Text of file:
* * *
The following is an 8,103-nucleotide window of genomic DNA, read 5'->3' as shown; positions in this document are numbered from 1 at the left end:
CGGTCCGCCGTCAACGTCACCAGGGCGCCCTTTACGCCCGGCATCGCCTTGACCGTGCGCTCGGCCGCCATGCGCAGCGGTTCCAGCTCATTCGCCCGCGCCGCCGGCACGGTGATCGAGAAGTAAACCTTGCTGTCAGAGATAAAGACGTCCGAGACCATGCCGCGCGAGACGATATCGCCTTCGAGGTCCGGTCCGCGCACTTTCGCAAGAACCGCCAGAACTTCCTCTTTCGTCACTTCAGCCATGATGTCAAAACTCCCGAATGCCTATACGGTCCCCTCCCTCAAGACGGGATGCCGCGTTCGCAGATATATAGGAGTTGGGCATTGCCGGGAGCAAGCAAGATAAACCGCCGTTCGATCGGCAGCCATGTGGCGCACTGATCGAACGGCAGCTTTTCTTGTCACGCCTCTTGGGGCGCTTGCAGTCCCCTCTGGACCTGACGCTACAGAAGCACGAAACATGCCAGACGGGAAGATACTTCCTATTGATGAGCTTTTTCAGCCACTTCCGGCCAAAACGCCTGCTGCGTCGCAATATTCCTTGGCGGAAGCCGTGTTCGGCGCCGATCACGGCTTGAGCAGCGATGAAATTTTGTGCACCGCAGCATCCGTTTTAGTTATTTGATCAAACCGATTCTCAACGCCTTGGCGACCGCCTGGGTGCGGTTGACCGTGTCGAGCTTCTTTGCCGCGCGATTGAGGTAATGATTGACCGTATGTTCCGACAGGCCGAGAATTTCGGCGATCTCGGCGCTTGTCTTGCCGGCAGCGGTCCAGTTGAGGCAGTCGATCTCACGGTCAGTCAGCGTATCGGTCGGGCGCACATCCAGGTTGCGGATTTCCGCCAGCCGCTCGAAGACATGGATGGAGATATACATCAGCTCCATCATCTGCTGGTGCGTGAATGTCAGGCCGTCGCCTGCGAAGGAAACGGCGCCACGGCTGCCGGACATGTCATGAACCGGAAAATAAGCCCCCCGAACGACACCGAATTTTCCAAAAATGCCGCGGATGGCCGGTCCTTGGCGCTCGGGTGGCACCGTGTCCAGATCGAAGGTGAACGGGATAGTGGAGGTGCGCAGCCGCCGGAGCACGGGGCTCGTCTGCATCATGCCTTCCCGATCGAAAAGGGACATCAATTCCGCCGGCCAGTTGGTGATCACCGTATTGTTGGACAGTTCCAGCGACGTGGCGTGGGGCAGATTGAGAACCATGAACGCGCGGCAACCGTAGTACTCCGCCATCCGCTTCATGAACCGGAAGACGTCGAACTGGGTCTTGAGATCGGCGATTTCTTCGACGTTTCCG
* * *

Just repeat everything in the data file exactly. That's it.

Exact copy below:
The following is an 8,103-nucleotide window of genomic DNA, read 5'->3' as shown; positions in this document are numbered from 1 at the left end:
CGGTCCGCCGTCAACGTCACCAGGGCGCCCTTTACGCCCGGCATCGCCTTGACCGTGCGCTCGGCCGCCATGCGCAGCGGTTCCAGCTCATTCGCCCGCGCCGCCGGCACGGTGATCGAGAAGTAAACCTTGCTGTCAGAGATAAAGACGTCCGAGACCATGCCGCGCGAGACGATATCGCCTTCGAGGTCCGGTCCGCGCACTTTCGCAAGAACCGCCAGAACTTCCTCTTTCGTCACTTCAGCCATGATGTCAAAACTCCCGAATGCCTATACGGTCCCCTCCCTCAAGACGGGATGCCGCGTTCGCAGATATATAGGAGTTGGGCATTGCCGGGAGCAAGCAAGATAAACCGCCGTTCGATCGGCAGCCATGTGGCGCACTGATCGAACGGCAGCTTTTCTTGTCACGCCTCTTGGGGCGCTTGCAGTCCCCTCTGGACCTGACGCTACAGAAGCACGAAACATGCCAGACGGGAAGATACTTCCTATTGATGAGCTTTTTCAGCCACTTCCGGCCAAAACGCCTGCTGCGTCGCAATATTCCTTGGCGGAAGCCGTGTTCGGCGCCGATCACGGCTTGAGCAGCGATGAAATTTTGTGCACCGCAGCATCCGTTTTAGTTATTTGATCAAACCGATTCTCAACGCCTTGGCGACCGCCTGGGTGCGGTTGACCGTGTCGAGCTTCTTTGCCGCGCGATTGAGGTAATGATTGACCGTATGTTCCGACAGGCCGAGAATTTCGGCGATCTCGGCGCTTGTCTTGCCGGCAGCGGTCCAGTTGAGGCAGTCGATCTCACGGTCAGTCAGCGTATCGGTCGGGCGCACATCCAGGTTGCGGATTTCCGCCAGCCGCTCGAAGACATGGATGGAGATATACATCAGCTCCATCATCTGCTGGTGCGTGAATGTCAGGCCGTCGCCTGCGAAGGAAACGGCGCCACGGCTGCCGGACATGTCATGAACCGGAAAATAAGCCCCCCGAACGACACCGAATTTTCCAAAAATGCCGCGGATGGCCGGTCCTTGGCGCTCGGGTGGCACCGTGTCCAGATCGAAGGTGAACGGGATAGTGGAGGTGCGCAGCCGCCGGAGCACGGGGCTCGTCTGCATCATGCCTTCCCGATCGAAAAGGGACATCAATTCCGCCGGCCAGTTGGTGATCACCGTATTGTTGGACAGTTCCAGCGACGTGGCGTGGGGCAGATTGAGAACCATGAACGCGCGGCAACCGTAGTACTCCGCCATCCGCTTCATGAACCGGAAGACGTCGAACTGGGTCTTGAGATCGGCGATTTCTTCGACGTTTCCG